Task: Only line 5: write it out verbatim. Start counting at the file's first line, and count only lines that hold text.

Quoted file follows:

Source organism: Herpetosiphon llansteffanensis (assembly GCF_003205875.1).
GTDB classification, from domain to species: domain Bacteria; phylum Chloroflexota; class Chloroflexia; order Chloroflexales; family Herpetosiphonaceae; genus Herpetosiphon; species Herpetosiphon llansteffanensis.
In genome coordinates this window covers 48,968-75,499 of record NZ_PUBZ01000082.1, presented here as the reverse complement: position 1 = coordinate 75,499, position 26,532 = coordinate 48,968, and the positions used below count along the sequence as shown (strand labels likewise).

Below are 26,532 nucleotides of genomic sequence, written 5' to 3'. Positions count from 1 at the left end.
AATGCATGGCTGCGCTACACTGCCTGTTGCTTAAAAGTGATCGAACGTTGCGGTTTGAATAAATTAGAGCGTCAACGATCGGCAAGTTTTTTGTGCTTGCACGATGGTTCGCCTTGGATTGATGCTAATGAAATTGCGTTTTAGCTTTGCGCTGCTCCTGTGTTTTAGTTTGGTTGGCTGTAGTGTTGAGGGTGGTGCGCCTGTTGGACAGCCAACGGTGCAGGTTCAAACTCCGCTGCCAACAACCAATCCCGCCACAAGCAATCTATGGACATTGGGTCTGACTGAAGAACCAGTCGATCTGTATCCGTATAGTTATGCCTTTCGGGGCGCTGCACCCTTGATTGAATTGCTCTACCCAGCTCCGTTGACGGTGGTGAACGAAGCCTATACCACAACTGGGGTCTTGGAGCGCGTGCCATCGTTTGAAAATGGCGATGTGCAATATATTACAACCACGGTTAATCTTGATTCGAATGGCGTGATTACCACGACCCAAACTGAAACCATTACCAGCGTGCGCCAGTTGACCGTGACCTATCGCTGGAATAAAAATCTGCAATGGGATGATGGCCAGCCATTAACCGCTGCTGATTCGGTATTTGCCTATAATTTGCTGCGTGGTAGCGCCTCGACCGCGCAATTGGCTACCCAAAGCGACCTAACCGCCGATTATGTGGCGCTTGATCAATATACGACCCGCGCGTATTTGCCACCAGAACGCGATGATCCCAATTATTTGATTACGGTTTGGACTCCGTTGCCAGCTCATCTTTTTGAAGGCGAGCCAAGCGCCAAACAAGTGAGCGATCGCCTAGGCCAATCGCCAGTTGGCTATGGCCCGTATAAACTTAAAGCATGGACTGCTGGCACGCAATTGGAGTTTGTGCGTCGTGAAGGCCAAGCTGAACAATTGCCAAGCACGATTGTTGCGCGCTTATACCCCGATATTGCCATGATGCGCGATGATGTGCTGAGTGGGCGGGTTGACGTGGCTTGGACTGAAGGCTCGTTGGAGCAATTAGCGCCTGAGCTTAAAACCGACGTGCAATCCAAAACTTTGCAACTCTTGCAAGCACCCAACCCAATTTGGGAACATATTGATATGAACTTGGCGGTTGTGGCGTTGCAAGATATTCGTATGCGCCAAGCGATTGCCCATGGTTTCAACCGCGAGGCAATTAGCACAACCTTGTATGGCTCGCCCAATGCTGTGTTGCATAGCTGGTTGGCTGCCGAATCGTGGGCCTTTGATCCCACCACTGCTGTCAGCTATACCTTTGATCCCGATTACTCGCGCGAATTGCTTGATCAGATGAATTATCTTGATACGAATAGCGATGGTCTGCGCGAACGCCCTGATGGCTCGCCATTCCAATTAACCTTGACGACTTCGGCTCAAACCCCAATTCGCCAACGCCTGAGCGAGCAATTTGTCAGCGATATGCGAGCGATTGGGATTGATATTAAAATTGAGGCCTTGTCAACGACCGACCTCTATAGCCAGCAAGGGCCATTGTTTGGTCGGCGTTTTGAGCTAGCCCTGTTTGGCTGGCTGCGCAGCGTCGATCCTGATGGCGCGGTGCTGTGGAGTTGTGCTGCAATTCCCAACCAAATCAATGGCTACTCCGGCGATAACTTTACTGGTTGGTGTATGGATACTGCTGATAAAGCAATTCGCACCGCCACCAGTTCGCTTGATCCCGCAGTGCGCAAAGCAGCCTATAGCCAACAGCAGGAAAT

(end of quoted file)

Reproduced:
AATGCATGGCTGCGCTACACTGCCTGTTGCTTAAAAGTGATCGAACGTTGCGGTTTGAATAAATTAGAGCGTCAACGATCGGCAAGTTTTTTGTGCTTGCACGATGGTTCGCCTTGGATTGATGCTAATGAAATTGCGTTTTAGCTTTGCGCTGCTCCTGTGTTTTAGTTTGGTTGGCTGTAGTGTTGAGGGTGGTGCGCCTGTTGGACAGCCAACGGTGCAGGTTCAAACTCCGCTGCCAACAACCAATCCCGCCACAAGCAATCTATGGACATTGGGTCTGACTGAAGAACCAGTCGATCTGTATCCGTATAGTTATGCCTTTCGGGGCGCTGCACCCTTGATTGAATTGCTCTACCCAGCTCCGTTGACGGTGGTGAACGAAGCCTATACCACAACTGGGGTCTTGGAGCGCGTGCCATCGTTTGAAAATGGCGATGTGCAATATATTACAACCACGGTTAATCTTGATTCGAATGGCGTGATTACCACGACCCAAACTGAAACCATTACCAGCGTGCGCCAGTTGACCGTGACCTATCGCTGGAATAAAAATCTGCAATGGGATGATGGCCAGCCATTAACCGCTGCTGATTCGGTATTTGCCTATAATTTGCTGCGTGGTAGCGCCTCGACCGCGCAATTGGCTACCCAAAGCGACCTAACCGCCGATTATGTGGCGCTTGATCAATATACGACCCGCGCGTATTTGCCACCAGAACGCGATGATCCCAATTATTTGATTACGGTTTGGACTCCGTTGCCAGCTCATCTTTTTGAAGGCGAGCCAAGCGCCAAACAAGTGAGCGATCGCCTAGGCCAATCGCCAGTTGGCTATGGCCCGTATAAACTTAAAGCATGGACTGCTGGCACGCAATTGGAGTTTGTGCGTCGTGAAGGCCAAGCTGAACAATTGCCAAGCACGATTGTTGCGCGCTTATACCCCGATATTGCCATGATGCGCGATGATGTGCTGAGTGGGCGGGTTGACGTGGCTTGGACTGAAGGCTCGTTGGAGCAATTAGCGCCTGAGCTTAAAACCGACGTGCAATCCAAAACTTTGCAACTCTTGCAAGCACCCAACCCAATTTGGGAACATATTGATATGAACTTGGCGGTTGTGGCGTTGCAAGATATTCGTATGCGCCAAGCGATTGCCCATGGTTTCAACCGCGAGGCAATTAGCACAACCTTGTATGGCTCGCCCAATGCTGTGTTGCATAGCTGGTTGGCTGCCGAATCGTGGGCCTTTGATCCCACCACTGCTGTCAGCTATACCTTTGATCCCGATTACTCGCGCGAATTGCTTGATCAGATGAATTATCTTGATACGAATAGCGATGGTCTGCGCGAACGCCCTGATGGCTCGCCATTCCAATTAACCTTGACGACTTCGGCTCAAACCCCAATTCGCCAACGCCTGAGCGAGCAATTTGTCAGCGATATGCGAGCGATTGGGATTGATATTAAAATTGAGGCCTTGTCAACGACCGACCTCTATAGCCAGCAAGGGCCATTGTTTGGTCGGCGTTTTGAGCTAGCCCTGTTTGGCTGGCTGCGCAGCGTCGATCCTGATGGCGCGGTGCTGTGGAGTTGTGCTGCAATTCCCAACCAAATCAATGGCTACTCCGGCGATAACTTTACTGGTTGGTGTATGGATACTGCTGATAAAGCAATTCGCACCGCCACCAGTTCGCTTGATCCCGCAGTGCGCAAAGCAGCCTATAGCCAACAGCAGGAAAT